With its colorful soils, salt caves and mountains, and ocher-stained streams and beaches, Iran’s Hormuz island is rich with memorable geology.
The island is a salt dome—a teardrop-shaped mound of rock salt, gypsum, anhydrite, and other evaporites that has risen upward through overlying layers of rock. Rock salt, or halite, is weak and buoyant, so it loses its brittleness and flows more like a liquid when under high pressure.
The rising mass is not purely made of salt. Embedded within it are layers of clay, carbonates, shale, and iron-rich volcanic rocks, some of which have taken on vivid shades of red, yellow, and orange as they moved upward and interacted with water and minerals from other rock layers.
The concentric ring structure of the uplifted salt dome is visible in this natural-color image acquired by the Operational Land Imager (OLI) on Landsat 8. Uplifted halite is widespread near the central and southern two-thirds of the island, which appear reddish amid outcrops of weathered, volcanic rocks that appear gray. The tan northern third of the island is covered by a layer of sand and other sediment that was deposited by other processes.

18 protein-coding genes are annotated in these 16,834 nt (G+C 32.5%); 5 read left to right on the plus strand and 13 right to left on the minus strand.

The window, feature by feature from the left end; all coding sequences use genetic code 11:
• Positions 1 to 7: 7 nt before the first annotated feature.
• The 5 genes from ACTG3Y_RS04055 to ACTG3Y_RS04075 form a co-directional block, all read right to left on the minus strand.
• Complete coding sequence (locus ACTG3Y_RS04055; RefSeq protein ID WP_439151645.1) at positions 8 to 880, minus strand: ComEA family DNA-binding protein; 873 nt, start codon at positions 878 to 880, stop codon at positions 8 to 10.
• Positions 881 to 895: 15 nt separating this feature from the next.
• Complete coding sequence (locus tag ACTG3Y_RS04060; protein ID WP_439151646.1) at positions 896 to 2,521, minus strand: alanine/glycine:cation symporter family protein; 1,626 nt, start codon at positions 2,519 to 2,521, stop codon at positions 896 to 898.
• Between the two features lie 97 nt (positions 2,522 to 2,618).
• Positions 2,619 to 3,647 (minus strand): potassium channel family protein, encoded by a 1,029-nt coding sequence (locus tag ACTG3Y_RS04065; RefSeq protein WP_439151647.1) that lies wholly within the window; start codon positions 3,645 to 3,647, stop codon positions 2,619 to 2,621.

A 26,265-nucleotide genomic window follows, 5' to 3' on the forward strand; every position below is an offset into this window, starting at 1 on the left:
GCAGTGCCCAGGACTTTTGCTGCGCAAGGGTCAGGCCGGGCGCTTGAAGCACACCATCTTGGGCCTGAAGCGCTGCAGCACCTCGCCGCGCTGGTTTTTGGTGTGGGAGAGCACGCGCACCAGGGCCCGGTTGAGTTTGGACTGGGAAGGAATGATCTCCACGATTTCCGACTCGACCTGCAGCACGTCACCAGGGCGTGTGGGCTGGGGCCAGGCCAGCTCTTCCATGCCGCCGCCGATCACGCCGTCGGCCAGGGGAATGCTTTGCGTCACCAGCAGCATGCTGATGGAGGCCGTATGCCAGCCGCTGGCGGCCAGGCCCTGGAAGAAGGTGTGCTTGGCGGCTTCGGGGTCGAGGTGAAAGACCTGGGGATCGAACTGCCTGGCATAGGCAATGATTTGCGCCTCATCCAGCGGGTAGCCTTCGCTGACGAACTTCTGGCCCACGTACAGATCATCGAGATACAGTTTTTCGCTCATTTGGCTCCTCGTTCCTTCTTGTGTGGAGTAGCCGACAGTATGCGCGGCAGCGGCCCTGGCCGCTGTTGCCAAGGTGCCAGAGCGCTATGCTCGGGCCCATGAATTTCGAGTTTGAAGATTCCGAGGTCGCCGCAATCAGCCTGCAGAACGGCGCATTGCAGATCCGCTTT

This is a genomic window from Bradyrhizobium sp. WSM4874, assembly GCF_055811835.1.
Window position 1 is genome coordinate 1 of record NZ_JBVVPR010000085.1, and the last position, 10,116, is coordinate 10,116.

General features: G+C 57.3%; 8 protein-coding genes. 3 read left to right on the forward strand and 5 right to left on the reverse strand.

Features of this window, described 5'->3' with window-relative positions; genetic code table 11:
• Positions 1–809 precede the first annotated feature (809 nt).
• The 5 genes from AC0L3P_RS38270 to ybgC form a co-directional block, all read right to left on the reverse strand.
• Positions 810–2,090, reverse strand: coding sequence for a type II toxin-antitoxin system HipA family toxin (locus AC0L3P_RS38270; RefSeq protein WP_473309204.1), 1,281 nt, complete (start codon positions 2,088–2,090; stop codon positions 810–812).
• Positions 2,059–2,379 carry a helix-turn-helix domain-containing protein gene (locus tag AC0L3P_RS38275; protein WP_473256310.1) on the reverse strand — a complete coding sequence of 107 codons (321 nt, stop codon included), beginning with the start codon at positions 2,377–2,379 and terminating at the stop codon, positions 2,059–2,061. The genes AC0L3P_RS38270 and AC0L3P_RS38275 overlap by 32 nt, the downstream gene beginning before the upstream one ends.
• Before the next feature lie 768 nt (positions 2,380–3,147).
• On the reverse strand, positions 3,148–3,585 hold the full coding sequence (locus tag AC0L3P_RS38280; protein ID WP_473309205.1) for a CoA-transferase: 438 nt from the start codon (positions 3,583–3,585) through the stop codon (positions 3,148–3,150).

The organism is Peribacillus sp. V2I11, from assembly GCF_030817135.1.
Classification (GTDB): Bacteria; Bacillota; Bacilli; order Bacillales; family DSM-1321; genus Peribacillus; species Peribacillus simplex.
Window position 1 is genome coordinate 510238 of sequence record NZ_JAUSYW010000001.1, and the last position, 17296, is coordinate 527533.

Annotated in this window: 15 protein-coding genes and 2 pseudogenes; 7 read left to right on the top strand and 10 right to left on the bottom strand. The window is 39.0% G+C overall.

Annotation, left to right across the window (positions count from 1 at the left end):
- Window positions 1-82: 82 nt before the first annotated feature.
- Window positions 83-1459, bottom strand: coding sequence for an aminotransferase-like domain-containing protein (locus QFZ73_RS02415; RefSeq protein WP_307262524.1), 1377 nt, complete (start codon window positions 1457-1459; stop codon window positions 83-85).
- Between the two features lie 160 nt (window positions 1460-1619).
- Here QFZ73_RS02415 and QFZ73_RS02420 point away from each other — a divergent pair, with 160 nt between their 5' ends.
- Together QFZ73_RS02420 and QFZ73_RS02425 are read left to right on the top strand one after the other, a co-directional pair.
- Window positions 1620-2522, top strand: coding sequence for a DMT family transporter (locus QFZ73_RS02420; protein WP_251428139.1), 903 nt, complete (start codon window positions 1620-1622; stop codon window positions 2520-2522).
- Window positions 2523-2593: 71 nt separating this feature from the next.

The ocher soils on the island have proven appealing to cooks, artists, and miners alike. Locals reportedly use the red soil to season a certain type of bread. Groups of artists have used it to create expansive sand carpets. Sand from a mine in the northern part of the island has also been used in paints, cosmetics, ceramic tiles, and for the exteriors of buildings.
One nongeological feature of the island stands out in the image: At the northern end, a small inlet hosts a concentrated patch of mangroves that appear green. Known locally as a hara forest, the area serves as habitat for numerous types of fish, mollusks, crustaceans, and migratory birds.
NASA Earth Observatory image by Lauren Dauphin, using Landsat data from the U.S. Geological Survey.
Story by Adam Voiland.